Eleventh Circuit Court of Appeals - Published Opinions

Thursday, August 13, 2020

Estrada: Upholding Convictions for Smuggling Cuban Baseball Players

 In United States v. Estrada, No. 17-15405 (Aug. 13, 2020) (Jill Pryor, Rosenbaum, Branch), the Court affirmed the defendants' convictions for smuggling baseball players out of Cuba into the United States.

 First, the Court rejected as foreclosed by prior precedent the defendants' arguments that the Cuban Adjustment Act and Wet-Foot/Dry-Foot policy established “prior official authorization” for the players to enter the US.  The Court also rejected the argument that 1324(a)(2)’s “prior official authorization” component was unconstitutionally vague.

 Second, the Court found that the evidence was sufficient to support the defendants' convictions for both aiding and abetting alien smuggling and conspiracy to commit alien smuggling.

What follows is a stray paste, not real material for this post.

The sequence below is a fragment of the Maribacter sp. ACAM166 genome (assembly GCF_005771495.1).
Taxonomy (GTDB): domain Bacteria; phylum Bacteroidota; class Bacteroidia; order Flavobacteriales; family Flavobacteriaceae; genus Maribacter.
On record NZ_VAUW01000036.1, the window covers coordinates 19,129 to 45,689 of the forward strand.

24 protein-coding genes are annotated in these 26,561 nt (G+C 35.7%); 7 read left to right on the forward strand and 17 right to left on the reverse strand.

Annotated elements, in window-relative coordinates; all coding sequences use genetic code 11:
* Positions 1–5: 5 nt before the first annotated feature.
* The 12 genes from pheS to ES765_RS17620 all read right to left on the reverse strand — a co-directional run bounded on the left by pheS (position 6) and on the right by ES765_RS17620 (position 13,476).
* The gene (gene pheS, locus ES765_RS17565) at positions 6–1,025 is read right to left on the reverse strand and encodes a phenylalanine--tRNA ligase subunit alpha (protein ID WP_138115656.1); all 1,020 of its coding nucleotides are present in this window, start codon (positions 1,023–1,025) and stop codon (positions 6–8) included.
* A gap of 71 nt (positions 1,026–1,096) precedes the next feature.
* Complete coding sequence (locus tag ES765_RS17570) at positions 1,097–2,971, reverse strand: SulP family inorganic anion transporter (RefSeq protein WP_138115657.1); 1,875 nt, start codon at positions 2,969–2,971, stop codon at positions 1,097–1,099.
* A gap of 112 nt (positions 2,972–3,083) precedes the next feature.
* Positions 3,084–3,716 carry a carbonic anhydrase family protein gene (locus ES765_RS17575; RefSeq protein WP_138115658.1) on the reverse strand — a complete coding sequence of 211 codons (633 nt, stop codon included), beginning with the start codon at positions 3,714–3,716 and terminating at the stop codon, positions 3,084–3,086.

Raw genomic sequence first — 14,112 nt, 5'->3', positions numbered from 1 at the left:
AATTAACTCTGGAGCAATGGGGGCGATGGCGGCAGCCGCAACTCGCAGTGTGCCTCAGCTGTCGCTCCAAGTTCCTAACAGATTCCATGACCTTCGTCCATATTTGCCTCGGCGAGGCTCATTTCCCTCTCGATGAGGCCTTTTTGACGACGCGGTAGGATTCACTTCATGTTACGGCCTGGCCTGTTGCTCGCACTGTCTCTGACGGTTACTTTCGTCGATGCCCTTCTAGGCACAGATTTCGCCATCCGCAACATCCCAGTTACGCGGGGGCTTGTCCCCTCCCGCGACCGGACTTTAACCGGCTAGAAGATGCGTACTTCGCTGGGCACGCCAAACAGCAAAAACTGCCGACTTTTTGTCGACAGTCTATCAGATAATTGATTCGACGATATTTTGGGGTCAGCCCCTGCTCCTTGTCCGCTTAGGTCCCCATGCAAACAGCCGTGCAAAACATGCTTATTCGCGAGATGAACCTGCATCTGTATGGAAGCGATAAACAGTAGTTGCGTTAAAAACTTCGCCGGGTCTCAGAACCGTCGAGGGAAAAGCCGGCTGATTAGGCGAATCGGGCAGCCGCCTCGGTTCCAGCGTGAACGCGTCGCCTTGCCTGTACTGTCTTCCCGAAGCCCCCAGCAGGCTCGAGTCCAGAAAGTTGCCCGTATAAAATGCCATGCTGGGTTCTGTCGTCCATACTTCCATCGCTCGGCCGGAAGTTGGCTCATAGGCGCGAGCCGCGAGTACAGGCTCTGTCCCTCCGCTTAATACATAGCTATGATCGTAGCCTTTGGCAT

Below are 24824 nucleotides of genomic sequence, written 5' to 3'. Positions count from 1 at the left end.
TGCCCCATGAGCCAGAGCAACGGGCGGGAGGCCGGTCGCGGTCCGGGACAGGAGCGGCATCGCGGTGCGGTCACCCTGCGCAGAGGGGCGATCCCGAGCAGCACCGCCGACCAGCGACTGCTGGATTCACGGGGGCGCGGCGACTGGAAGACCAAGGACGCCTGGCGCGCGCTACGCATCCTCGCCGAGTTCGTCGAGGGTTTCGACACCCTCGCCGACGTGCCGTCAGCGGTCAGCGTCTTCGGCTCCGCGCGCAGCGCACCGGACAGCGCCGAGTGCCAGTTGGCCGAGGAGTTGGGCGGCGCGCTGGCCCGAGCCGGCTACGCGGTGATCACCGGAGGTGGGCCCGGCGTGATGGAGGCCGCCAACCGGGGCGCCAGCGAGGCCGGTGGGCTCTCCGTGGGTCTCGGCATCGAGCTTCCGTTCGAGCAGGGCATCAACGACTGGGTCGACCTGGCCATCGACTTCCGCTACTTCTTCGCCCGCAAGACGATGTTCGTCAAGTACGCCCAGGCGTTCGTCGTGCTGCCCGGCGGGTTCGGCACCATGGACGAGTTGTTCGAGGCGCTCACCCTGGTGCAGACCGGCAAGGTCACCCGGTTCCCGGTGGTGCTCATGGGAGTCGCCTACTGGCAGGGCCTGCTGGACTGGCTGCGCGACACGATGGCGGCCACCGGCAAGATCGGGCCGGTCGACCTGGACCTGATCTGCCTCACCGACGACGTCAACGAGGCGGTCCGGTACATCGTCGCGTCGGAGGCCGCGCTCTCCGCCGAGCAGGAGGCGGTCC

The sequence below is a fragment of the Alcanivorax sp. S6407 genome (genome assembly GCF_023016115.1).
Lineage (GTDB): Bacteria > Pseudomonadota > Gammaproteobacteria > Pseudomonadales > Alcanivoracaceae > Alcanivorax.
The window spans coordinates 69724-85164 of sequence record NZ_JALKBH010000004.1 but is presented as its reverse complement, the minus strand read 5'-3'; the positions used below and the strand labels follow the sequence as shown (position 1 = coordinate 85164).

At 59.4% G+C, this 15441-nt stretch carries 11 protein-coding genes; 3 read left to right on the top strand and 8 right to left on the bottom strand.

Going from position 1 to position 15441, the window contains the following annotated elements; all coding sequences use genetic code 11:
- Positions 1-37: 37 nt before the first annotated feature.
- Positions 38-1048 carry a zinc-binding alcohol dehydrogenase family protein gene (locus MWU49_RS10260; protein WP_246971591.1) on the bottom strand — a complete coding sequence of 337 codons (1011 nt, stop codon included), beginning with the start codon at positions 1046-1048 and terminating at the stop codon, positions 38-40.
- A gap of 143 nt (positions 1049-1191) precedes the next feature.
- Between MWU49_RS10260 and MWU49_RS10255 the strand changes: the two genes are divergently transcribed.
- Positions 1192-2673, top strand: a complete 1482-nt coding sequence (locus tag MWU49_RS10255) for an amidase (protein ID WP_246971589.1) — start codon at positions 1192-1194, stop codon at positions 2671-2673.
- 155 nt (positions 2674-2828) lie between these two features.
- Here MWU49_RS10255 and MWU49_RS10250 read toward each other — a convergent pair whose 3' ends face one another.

Third, the Court found no abuse of discretion in five evidentiary rulings.  Two witnesses were permitted to give lay (as opposed to expert) testimony about government unblocking licenses and visas.  The court did not improperly limit the defendants’ ability to cross examine those two government witnesses about whether they acted in good faith to comply with government regulations.  The court properly admitted evidence of uncharged violence and extortion because it was intrinsic evidence necessary to complete the story of the crimes.  The court properly admitted hearsay under the co-conspirator exception.  Finally, the court did not err by refusing to strike a government witness’ testimony because the court allowed the defendant to  put on evidence showing that the witness had lied, and his credibility was a matter for the jury.